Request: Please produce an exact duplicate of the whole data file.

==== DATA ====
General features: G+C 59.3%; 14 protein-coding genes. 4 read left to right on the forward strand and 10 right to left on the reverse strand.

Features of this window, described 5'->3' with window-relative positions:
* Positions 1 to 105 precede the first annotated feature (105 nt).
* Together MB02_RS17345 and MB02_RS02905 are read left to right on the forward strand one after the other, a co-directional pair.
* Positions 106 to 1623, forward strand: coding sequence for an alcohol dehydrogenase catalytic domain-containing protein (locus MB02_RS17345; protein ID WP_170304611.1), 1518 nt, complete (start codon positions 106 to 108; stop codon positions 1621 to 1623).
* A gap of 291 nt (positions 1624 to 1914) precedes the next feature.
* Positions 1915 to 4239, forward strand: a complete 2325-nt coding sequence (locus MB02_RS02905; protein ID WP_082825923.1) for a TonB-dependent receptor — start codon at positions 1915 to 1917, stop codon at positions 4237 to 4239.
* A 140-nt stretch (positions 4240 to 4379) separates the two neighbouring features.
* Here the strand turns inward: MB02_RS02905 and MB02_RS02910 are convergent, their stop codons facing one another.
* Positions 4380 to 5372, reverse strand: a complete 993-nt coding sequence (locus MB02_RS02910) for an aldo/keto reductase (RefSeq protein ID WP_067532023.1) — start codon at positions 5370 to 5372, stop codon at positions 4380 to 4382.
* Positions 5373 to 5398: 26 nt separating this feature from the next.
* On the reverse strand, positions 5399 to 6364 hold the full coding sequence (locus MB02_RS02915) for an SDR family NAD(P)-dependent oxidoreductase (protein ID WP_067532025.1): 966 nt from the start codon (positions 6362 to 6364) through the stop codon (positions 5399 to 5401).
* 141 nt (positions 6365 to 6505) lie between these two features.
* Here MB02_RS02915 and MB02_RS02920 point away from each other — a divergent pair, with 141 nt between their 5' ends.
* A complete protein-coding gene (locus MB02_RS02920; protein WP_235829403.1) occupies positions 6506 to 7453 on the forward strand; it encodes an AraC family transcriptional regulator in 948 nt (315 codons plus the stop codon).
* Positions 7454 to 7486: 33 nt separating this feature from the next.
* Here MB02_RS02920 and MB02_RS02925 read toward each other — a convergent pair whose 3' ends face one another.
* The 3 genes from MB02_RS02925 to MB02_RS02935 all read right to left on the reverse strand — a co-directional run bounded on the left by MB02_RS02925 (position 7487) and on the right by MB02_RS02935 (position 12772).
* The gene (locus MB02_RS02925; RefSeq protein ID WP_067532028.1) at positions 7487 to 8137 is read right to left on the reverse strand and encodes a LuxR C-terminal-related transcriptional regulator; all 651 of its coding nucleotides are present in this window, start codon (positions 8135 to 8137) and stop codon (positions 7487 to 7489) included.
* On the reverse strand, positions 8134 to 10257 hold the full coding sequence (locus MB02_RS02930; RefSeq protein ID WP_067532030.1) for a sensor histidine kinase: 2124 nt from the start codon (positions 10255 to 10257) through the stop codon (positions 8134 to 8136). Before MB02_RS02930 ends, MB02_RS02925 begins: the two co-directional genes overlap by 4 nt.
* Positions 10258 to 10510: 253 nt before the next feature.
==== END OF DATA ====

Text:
General features: G+C 59.3%; 14 protein-coding genes. 4 read left to right on the forward strand and 10 right to left on the reverse strand.

Features of this window, described 5'->3' with window-relative positions:
* Positions 1 to 105 precede the first annotated feature (105 nt).
* Together MB02_RS17345 and MB02_RS02905 are read left to right on the forward strand one after the other, a co-directional pair.
* Positions 106 to 1623, forward strand: coding sequence for an alcohol dehydrogenase catalytic domain-containing protein (locus MB02_RS17345; protein ID WP_170304611.1), 1518 nt, complete (start codon positions 106 to 108; stop codon positions 1621 to 1623).
* A gap of 291 nt (positions 1624 to 1914) precedes the next feature.
* Positions 1915 to 4239, forward strand: a complete 2325-nt coding sequence (locus MB02_RS02905; protein ID WP_082825923.1) for a TonB-dependent receptor — start codon at positions 1915 to 1917, stop codon at positions 4237 to 4239.
* A 140-nt stretch (positions 4240 to 4379) separates the two neighbouring features.
* Here the strand turns inward: MB02_RS02905 and MB02_RS02910 are convergent, their stop codons facing one another.
* Positions 4380 to 5372, reverse strand: a complete 993-nt coding sequence (locus MB02_RS02910) for an aldo/keto reductase (RefSeq protein ID WP_067532023.1) — start codon at positions 5370 to 5372, stop codon at positions 4380 to 4382.
* Positions 5373 to 5398: 26 nt separating this feature from the next.
* On the reverse strand, positions 5399 to 6364 hold the full coding sequence (locus MB02_RS02915) for an SDR family NAD(P)-dependent oxidoreductase (protein ID WP_067532025.1): 966 nt from the start codon (positions 6362 to 6364) through the stop codon (positions 5399 to 5401).
* 141 nt (positions 6365 to 6505) lie between these two features.
* Here MB02_RS02915 and MB02_RS02920 point away from each other — a divergent pair, with 141 nt between their 5' ends.
* A complete protein-coding gene (locus MB02_RS02920; protein WP_235829403.1) occupies positions 6506 to 7453 on the forward strand; it encodes an AraC family transcriptional regulator in 948 nt (315 codons plus the stop codon).
* Positions 7454 to 7486: 33 nt separating this feature from the next.
* Here MB02_RS02920 and MB02_RS02925 read toward each other — a convergent pair whose 3' ends face one another.
* The 3 genes from MB02_RS02925 to MB02_RS02935 all read right to left on the reverse strand — a co-directional run bounded on the left by MB02_RS02925 (position 7487) and on the right by MB02_RS02935 (position 12772).
* The gene (locus MB02_RS02925; RefSeq protein ID WP_067532028.1) at positions 7487 to 8137 is read right to left on the reverse strand and encodes a LuxR C-terminal-related transcriptional regulator; all 651 of its coding nucleotides are present in this window, start codon (positions 8135 to 8137) and stop codon (positions 7487 to 7489) included.
* On the reverse strand, positions 8134 to 10257 hold the full coding sequence (locus MB02_RS02930; RefSeq protein ID WP_067532030.1) for a sensor histidine kinase: 2124 nt from the start codon (positions 10255 to 10257) through the stop codon (positions 8134 to 8136). Before MB02_RS02930 ends, MB02_RS02925 begins: the two co-directional genes overlap by 4 nt.
* Positions 10258 to 10510: 253 nt before the next feature.